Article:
Time Management Techniques for Minimizing Caregiver Stress

Sometimes you need to spend time to save time.


There have been many systems devised and suggestions made to help caregivers manage the stress they feel while taking care of their loved ones. Many of them are useful and work; it is just a matter of finding one that works for you.

Rule Your Time, Rule Your Stress

In addition to the organizational benefits, let’s think about how time management plays an integral part in minimizing caregiver burden. On the surface, one would think that organizing your time would only add another task to your to-do list. As with any other type of management, it requires effort, attention to detail, planning and forethought. Yes, this takes time and energy, but over the long term it actually conserves these resources and prevents unnecessary strain.

For example, without proper time management, we are constantly late for appointments. If and when we finally show up, we are frazzled, ill-prepared, and unlikely to contribute anything valuable or remember much after the fact. A follow-up phone call or additional appointment may be necessary to clarify information or address concerns you forgot to bring up, which takes even more time out of your busy schedule.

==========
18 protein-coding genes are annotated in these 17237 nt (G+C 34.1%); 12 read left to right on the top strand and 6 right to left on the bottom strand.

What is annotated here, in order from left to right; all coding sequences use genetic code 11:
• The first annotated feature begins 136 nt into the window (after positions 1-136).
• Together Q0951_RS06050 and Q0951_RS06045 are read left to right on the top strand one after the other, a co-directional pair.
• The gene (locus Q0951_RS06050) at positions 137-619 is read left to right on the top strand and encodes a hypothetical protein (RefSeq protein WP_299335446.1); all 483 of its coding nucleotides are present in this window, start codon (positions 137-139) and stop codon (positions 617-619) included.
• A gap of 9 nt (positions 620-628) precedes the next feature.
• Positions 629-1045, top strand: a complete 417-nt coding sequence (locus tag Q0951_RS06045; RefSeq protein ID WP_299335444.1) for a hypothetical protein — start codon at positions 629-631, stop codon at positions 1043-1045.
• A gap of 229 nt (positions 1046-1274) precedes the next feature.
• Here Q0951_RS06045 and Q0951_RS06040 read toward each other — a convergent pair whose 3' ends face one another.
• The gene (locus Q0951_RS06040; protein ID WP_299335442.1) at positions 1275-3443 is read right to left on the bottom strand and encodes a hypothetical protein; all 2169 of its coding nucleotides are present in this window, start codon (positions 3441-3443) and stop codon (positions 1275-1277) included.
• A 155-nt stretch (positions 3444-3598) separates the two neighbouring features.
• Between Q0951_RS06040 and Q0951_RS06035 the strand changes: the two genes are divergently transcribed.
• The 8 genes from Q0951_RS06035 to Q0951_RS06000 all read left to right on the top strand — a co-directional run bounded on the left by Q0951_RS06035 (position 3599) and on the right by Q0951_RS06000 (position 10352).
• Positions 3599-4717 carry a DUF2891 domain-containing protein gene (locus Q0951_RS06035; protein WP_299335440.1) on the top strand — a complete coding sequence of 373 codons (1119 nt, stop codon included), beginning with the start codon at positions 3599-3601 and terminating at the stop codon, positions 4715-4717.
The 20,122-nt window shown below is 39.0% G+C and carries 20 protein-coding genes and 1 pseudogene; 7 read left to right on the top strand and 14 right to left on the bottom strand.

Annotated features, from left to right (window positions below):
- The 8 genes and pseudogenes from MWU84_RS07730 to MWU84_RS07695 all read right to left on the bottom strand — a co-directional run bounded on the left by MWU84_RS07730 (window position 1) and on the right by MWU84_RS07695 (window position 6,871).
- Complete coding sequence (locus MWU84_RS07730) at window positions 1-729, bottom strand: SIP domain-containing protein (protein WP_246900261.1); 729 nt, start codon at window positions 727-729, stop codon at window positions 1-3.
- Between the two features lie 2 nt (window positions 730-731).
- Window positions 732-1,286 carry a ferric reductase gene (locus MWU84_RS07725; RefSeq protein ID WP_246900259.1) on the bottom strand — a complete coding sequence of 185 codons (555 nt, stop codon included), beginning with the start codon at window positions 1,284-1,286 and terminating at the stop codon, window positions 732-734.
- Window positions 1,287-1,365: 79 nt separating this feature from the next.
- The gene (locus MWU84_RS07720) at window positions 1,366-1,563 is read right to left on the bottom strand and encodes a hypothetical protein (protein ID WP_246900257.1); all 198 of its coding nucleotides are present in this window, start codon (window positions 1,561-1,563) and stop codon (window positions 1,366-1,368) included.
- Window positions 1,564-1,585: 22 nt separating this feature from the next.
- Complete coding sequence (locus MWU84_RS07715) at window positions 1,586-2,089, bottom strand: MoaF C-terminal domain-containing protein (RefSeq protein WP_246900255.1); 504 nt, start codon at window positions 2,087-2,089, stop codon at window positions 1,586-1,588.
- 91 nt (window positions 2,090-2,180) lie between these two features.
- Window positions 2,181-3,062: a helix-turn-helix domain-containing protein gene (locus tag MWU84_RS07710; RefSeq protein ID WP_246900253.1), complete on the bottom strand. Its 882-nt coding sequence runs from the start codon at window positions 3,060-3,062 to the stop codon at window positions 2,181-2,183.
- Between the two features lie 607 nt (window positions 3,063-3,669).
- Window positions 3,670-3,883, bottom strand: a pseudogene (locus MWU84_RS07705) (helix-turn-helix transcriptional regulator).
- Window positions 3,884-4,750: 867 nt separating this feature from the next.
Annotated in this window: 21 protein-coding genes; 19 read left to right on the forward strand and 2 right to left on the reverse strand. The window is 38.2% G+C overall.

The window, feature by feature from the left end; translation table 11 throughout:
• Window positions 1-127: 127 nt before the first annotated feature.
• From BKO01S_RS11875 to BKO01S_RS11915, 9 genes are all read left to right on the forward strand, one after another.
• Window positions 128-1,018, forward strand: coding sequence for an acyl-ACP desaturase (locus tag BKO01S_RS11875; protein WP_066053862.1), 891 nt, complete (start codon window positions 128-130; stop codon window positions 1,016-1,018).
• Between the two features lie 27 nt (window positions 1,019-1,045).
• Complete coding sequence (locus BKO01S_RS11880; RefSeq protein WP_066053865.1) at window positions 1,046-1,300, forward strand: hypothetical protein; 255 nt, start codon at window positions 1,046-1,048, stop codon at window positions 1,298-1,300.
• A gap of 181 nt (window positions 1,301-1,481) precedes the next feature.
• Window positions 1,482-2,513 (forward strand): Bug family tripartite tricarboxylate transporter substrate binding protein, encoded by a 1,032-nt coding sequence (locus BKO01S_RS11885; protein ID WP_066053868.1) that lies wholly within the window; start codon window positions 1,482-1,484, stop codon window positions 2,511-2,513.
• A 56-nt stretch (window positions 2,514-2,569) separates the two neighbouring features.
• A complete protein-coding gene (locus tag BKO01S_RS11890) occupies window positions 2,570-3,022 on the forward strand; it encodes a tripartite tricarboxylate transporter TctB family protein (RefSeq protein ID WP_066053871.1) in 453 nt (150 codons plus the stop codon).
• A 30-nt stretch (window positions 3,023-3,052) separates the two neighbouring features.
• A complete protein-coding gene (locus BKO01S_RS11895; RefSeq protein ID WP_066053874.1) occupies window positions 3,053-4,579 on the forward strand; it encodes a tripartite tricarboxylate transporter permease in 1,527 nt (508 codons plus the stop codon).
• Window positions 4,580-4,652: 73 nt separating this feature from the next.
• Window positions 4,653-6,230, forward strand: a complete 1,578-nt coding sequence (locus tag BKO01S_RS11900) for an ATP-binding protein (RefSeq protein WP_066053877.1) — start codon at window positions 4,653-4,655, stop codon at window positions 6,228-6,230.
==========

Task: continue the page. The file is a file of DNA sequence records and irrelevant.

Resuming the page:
As caregivers, we have so much on our plates that, without proper organization, we also forget what we were going to do until it is too late. A simple oversight or distraction can lead to missed medications, a soiled bed or a burnt dinner. We are human and these things do happen to the best of us, but staying on top of our tasks minimizes our total work because we aren’t wasting additional time playing catch-up or re-doing things. Setting up a system that works for you can help to prevent trips to the emergency room, messy accidents and more.

Devising a System

I am not suggesting that caregivers must constantly look at the clock to ensure every minute of our time is accounted for. That would certainly add stress to our lives. Instead, we need to take a more sensible approach.

  1. Plan for Planning. Set aside just 10 minutes each day to make a daily to-do list. Making this part of your morning or evening routine can help you start each day with a focused set of objectives. Write out your list at the same time every day.